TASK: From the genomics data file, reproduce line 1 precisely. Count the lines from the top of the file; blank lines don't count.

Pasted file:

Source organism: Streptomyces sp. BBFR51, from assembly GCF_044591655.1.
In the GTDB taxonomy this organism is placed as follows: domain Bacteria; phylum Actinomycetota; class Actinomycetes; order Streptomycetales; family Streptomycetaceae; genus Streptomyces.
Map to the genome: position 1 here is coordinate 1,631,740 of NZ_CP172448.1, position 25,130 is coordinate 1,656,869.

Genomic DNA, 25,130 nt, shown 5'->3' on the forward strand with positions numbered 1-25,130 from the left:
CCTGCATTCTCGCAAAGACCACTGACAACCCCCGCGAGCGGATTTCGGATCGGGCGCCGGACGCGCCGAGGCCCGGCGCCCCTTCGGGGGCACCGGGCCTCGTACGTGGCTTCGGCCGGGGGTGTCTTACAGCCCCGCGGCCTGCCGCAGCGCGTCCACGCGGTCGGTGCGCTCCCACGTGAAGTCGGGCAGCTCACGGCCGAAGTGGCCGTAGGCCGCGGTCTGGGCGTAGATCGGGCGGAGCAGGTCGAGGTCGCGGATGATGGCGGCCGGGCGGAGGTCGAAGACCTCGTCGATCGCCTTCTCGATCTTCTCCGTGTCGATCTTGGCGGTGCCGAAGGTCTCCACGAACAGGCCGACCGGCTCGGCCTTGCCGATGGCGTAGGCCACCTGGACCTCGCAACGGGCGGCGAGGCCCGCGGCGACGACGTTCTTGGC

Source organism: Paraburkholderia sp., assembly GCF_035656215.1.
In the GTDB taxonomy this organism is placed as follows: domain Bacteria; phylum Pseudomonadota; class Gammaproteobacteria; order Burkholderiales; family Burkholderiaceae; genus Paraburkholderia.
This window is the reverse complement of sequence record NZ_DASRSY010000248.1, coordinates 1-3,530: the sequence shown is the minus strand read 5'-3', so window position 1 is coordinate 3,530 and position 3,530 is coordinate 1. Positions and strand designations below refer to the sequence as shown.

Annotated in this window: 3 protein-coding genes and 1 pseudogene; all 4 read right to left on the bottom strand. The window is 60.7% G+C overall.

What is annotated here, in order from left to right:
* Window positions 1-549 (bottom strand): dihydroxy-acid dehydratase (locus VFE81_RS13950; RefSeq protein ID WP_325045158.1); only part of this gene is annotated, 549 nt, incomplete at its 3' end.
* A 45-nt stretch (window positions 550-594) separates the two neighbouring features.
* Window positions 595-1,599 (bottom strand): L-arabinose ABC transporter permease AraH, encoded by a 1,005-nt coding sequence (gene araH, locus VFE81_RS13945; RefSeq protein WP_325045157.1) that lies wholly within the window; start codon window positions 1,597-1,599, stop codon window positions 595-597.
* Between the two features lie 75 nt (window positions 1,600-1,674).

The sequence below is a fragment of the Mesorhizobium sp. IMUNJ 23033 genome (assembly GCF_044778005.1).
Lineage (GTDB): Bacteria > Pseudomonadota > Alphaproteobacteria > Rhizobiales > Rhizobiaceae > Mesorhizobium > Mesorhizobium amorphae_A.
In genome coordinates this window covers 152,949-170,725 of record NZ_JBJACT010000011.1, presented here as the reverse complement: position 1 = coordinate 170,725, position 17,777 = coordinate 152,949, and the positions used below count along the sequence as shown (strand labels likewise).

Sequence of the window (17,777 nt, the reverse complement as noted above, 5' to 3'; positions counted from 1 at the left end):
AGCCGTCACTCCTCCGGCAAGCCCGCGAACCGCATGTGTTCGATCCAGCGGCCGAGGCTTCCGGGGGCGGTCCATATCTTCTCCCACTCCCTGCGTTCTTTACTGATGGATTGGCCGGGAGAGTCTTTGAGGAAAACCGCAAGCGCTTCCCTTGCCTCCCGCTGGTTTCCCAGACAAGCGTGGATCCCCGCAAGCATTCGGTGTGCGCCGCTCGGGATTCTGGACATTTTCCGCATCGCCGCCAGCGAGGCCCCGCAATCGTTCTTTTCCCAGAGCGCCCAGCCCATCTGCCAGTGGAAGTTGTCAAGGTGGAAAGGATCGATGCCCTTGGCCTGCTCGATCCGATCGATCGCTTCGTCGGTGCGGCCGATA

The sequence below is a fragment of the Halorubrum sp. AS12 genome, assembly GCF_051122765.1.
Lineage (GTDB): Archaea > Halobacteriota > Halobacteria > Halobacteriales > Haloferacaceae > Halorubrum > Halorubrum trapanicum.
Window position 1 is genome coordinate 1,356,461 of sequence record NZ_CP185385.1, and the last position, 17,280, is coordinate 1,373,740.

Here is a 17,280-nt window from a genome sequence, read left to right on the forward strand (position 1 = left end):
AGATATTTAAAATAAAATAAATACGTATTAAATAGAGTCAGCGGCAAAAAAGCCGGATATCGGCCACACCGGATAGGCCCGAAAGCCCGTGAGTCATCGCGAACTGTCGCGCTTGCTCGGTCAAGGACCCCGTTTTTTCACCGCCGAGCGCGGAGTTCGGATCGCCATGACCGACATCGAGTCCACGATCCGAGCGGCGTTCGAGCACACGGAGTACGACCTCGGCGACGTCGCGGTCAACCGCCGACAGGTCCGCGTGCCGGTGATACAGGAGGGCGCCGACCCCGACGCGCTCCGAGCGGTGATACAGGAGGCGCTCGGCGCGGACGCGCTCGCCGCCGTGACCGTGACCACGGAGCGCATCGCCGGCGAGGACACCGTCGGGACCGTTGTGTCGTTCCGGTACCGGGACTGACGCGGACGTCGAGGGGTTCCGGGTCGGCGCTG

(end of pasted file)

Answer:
Source organism: Streptomyces sp. BBFR51, from assembly GCF_044591655.1.